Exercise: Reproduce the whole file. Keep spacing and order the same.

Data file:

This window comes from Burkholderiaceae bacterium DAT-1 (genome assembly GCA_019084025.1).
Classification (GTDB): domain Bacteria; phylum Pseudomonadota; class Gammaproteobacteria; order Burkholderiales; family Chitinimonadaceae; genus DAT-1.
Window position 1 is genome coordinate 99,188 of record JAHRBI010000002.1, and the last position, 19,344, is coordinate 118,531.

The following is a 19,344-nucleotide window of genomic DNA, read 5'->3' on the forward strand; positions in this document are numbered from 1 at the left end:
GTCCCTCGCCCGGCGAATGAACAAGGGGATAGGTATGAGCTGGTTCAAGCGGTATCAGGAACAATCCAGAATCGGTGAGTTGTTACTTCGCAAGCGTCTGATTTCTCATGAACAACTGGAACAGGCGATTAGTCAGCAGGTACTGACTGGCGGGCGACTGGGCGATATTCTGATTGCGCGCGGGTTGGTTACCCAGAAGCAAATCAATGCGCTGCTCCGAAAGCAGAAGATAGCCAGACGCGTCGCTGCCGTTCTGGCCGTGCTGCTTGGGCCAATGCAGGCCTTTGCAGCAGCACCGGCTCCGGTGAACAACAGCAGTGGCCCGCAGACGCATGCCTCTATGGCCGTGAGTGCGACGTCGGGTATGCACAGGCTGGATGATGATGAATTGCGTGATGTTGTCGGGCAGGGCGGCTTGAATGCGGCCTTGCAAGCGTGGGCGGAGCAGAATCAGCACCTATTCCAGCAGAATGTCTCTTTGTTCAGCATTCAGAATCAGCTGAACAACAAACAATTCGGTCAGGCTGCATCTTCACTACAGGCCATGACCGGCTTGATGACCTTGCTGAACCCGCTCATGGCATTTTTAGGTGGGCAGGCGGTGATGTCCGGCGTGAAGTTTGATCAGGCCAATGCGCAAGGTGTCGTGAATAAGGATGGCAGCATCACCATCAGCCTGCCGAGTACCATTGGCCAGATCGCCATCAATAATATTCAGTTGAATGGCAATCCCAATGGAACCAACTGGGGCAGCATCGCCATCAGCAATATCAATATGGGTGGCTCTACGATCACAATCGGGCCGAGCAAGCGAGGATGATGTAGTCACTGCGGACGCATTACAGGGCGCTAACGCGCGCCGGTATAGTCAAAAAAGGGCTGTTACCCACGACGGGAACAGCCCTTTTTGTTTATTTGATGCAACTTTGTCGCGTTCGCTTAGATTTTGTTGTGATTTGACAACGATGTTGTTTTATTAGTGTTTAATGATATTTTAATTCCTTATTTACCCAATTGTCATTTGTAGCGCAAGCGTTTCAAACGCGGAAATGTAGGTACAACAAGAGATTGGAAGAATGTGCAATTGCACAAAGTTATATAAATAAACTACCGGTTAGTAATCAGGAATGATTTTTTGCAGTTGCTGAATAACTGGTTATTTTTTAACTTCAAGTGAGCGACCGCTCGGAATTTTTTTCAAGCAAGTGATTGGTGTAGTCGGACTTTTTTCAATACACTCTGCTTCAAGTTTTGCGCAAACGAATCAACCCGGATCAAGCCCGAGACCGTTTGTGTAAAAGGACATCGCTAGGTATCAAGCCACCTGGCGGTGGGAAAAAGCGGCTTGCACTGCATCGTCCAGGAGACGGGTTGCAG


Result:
This window comes from Burkholderiaceae bacterium DAT-1 (genome assembly GCA_019084025.1).
Classification (GTDB): domain Bacteria; phylum Pseudomonadota; class Gammaproteobacteria; order Burkholderiales; family Chitinimonadaceae; genus DAT-1.
Window position 1 is genome coordinate 99,188 of record JAHRBI010000002.1, and the last position, 19,344, is coordinate 118,531.

The following is a 19,344-nucleotide window of genomic DNA, read 5'->3' on the forward strand; positions in this document are numbered from 1 at the left end:
GTCCCTCGCCCGGCGAATGAACAAGGGGATAGGTATGAGCTGGTTCAAGCGGTATCAGGAACAATCCAGAATCGGTGAGTTGTTACTTCGCAAGCGTCTGATTTCTCATGAACAACTGGAACAGGCGATTAGTCAGCAGGTACTGACTGGCGGGCGACTGGGCGATATTCTGATTGCGCGCGGGTTGGTTACCCAGAAGCAAATCAATGCGCTGCTCCGAAAGCAGAAGATAGCCAGACGCGTCGCTGCCGTTCTGGCCGTGCTGCTTGGGCCAATGCAGGCCTTTGCAGCAGCACCGGCTCCGGTGAACAACAGCAGTGGCCCGCAGACGCATGCCTCTATGGCCGTGAGTGCGACGTCGGGTATGCACAGGCTGGATGATGATGAATTGCGTGATGTTGTCGGGCAGGGCGGCTTGAATGCGGCCTTGCAAGCGTGGGCGGAGCAGAATCAGCACCTATTCCAGCAGAATGTCTCTTTGTTCAGCATTCAGAATCAGCTGAACAACAAACAATTCGGTCAGGCTGCATCTTCACTACAGGCCATGACCGGCTTGATGACCTTGCTGAACCCGCTCATGGCATTTTTAGGTGGGCAGGCGGTGATGTCCGGCGTGAAGTTTGATCAGGCCAATGCGCAAGGTGTCGTGAATAAGGATGGCAGCATCACCATCAGCCTGCCGAGTACCATTGGCCAGATCGCCATCAATAATATTCAGTTGAATGGCAATCCCAATGGAACCAACTGGGGCAGCATCGCCATCAGCAATATCAATATGGGTGGCTCTACGATCACAATCGGGCCGAGCAAGCGAGGATGATGTAGTCACTGCGGACGCATTACAGGGCGCTAACGCGCGCCGGTATAGTCAAAAAAGGGCTGTTACCCACGACGGGAACAGCCCTTTTTGTTTATTTGATGCAACTTTGTCGCGTTCGCTTAGATTTTGTTGTGATTTGACAACGATGTTGTTTTATTAGTGTTTAATGATATTTTAATTCCTTATTTACCCAATTGTCATTTGTAGCGCAAGCGTTTCAAACGCGGAAATGTAGGTACAACAAGAGATTGGAAGAATGTGCAATTGCACAAAGTTATATAAATAAACTACCGGTTAGTAATCAGGAATGATTTTTTGCAGTTGCTGAATAACTGGTTATTTTTTAACTTCAAGTGAGCGACCGCTCGGAATTTTTTTCAAGCAAGTGATTGGTGTAGTCGGACTTTTTTCAATACACTCTGCTTCAAGTTTTGCGCAAACGAATCAACCCGGATCAAGCCCGAGACCGTTTGTGTAAAAGGACATCGCTAGGTATCAAGCCACCTGGCGGTGGGAAAAAGCGGCTTGCACTGCATCGTCCAGGAGACGGGTTGCAG